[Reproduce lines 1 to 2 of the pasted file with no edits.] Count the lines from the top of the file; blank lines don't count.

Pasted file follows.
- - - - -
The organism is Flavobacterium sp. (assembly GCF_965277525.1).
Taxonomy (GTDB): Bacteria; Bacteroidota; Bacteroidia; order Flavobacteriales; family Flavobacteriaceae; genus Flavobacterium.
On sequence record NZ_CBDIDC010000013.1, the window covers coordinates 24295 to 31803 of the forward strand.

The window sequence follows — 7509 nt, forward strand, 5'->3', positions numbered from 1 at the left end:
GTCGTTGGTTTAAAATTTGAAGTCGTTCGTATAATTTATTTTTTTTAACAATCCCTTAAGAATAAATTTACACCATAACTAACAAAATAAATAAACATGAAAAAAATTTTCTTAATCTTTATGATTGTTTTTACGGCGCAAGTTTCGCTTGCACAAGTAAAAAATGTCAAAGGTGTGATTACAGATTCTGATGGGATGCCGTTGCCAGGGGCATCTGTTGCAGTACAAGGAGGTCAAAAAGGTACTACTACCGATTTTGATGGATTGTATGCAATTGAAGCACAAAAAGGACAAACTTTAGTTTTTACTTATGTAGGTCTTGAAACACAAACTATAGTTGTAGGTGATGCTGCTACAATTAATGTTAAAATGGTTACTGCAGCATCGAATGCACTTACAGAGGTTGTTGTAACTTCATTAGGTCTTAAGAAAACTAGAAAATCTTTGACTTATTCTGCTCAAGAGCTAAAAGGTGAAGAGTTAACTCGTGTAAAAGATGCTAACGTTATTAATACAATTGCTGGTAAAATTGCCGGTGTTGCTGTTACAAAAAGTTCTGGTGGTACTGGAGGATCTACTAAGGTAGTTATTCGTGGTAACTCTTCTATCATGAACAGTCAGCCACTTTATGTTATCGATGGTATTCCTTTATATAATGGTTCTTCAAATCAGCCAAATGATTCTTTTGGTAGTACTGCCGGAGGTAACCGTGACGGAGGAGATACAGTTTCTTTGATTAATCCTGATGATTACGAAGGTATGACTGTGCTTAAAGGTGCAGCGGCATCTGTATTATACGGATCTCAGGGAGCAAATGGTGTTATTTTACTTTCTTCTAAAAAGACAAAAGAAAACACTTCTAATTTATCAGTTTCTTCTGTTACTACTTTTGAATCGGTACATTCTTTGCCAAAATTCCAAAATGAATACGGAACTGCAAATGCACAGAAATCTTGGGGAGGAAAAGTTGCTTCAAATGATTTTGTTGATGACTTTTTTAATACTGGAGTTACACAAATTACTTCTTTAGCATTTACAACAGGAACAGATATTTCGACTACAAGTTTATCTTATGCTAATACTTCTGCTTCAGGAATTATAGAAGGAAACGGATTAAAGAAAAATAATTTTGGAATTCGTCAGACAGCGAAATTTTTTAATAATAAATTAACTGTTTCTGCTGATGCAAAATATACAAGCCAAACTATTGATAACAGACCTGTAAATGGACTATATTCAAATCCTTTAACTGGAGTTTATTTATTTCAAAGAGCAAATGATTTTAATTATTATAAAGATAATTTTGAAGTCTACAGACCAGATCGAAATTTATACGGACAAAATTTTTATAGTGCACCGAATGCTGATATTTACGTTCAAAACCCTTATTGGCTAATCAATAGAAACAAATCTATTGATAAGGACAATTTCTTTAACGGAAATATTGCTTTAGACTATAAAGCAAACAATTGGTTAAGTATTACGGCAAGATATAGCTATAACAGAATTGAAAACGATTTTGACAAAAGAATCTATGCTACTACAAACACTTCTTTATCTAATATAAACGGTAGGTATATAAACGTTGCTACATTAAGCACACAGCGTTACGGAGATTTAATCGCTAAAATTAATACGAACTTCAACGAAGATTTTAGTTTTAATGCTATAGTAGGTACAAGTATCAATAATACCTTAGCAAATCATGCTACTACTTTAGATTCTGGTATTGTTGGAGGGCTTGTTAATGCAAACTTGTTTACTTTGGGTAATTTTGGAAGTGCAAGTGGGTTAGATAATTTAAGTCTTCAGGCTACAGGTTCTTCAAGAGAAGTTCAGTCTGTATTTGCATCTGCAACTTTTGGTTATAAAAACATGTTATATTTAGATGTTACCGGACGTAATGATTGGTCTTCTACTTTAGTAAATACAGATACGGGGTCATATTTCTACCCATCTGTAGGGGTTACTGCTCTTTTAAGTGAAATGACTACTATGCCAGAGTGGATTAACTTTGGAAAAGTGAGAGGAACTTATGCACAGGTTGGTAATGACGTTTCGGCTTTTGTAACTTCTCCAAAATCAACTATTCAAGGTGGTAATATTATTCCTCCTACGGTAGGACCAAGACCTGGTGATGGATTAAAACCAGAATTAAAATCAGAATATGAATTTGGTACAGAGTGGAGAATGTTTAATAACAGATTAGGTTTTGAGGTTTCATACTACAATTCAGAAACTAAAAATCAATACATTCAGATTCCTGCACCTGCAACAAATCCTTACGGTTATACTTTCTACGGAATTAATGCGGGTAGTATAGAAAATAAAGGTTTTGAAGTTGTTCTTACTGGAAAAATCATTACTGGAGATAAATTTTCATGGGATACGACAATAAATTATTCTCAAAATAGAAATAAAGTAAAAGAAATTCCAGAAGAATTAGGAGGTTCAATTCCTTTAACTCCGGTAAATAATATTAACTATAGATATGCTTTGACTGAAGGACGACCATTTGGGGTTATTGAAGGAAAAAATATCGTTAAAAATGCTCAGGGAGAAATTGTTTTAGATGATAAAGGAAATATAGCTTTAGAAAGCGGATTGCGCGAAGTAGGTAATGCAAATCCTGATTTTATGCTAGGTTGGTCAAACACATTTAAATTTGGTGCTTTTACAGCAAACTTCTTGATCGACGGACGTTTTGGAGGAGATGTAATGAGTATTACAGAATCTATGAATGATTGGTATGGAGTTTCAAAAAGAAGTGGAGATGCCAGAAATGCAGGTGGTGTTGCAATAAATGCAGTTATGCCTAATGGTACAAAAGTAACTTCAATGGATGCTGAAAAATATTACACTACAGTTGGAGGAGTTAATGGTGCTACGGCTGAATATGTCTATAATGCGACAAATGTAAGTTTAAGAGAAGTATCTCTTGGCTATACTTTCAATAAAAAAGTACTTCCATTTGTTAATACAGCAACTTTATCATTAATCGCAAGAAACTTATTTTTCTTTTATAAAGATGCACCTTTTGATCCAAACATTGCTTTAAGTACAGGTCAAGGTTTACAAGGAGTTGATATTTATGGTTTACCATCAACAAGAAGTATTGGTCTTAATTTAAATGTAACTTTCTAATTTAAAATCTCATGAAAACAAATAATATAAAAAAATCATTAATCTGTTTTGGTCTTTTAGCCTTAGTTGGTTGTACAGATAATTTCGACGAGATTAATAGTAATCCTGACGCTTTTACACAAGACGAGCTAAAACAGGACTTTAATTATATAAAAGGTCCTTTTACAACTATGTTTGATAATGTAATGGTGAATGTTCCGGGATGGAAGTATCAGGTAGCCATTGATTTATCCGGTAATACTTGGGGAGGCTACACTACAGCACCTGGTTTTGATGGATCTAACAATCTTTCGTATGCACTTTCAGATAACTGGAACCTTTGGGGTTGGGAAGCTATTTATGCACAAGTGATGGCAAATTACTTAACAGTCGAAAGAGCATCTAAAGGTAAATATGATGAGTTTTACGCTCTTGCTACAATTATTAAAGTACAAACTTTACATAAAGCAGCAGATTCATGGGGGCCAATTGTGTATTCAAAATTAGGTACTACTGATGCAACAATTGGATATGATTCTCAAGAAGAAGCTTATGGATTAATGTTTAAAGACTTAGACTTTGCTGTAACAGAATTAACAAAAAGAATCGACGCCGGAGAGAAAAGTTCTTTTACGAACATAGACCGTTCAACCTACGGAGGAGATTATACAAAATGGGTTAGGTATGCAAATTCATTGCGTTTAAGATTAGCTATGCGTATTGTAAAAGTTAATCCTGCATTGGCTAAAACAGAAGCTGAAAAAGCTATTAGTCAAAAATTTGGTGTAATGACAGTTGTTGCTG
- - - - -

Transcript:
The organism is Flavobacterium sp. (assembly GCF_965277525.1).
Taxonomy (GTDB): Bacteria; Bacteroidota; Bacteroidia; order Flavobacteriales; family Flavobacteriaceae; genus Flavobacterium.